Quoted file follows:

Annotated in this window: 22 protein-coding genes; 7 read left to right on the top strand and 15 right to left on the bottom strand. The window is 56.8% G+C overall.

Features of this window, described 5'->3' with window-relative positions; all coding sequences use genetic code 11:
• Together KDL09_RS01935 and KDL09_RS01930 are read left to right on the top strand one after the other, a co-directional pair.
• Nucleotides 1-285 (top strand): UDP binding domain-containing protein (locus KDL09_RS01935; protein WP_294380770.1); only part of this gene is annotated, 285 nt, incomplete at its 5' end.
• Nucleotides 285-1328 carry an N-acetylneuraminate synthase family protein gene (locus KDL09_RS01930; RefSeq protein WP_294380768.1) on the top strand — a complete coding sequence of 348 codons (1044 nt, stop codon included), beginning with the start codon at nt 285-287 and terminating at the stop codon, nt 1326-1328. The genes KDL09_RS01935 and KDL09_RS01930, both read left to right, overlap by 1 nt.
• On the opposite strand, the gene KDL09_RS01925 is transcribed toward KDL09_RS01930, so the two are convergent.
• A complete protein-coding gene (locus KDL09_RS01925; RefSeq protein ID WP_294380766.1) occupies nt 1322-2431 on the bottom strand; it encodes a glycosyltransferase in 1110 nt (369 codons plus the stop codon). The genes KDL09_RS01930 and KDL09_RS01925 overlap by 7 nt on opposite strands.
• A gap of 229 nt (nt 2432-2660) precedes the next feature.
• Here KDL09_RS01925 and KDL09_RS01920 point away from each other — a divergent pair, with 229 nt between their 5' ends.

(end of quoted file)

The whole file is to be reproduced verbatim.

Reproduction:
Annotated in this window: 22 protein-coding genes; 7 read left to right on the top strand and 15 right to left on the bottom strand. The window is 56.8% G+C overall.

Features of this window, described 5'->3' with window-relative positions; all coding sequences use genetic code 11:
• Together KDL09_RS01935 and KDL09_RS01930 are read left to right on the top strand one after the other, a co-directional pair.
• Nucleotides 1-285 (top strand): UDP binding domain-containing protein (locus KDL09_RS01935; protein WP_294380770.1); only part of this gene is annotated, 285 nt, incomplete at its 5' end.
• Nucleotides 285-1328 carry an N-acetylneuraminate synthase family protein gene (locus KDL09_RS01930; RefSeq protein WP_294380768.1) on the top strand — a complete coding sequence of 348 codons (1044 nt, stop codon included), beginning with the start codon at nt 285-287 and terminating at the stop codon, nt 1326-1328. The genes KDL09_RS01935 and KDL09_RS01930, both read left to right, overlap by 1 nt.
• On the opposite strand, the gene KDL09_RS01925 is transcribed toward KDL09_RS01930, so the two are convergent.
• A complete protein-coding gene (locus KDL09_RS01925; RefSeq protein ID WP_294380766.1) occupies nt 1322-2431 on the bottom strand; it encodes a glycosyltransferase in 1110 nt (369 codons plus the stop codon). The genes KDL09_RS01930 and KDL09_RS01925 overlap by 7 nt on opposite strands.
• A gap of 229 nt (nt 2432-2660) precedes the next feature.
• Here KDL09_RS01925 and KDL09_RS01920 point away from each other — a divergent pair, with 229 nt between their 5' ends.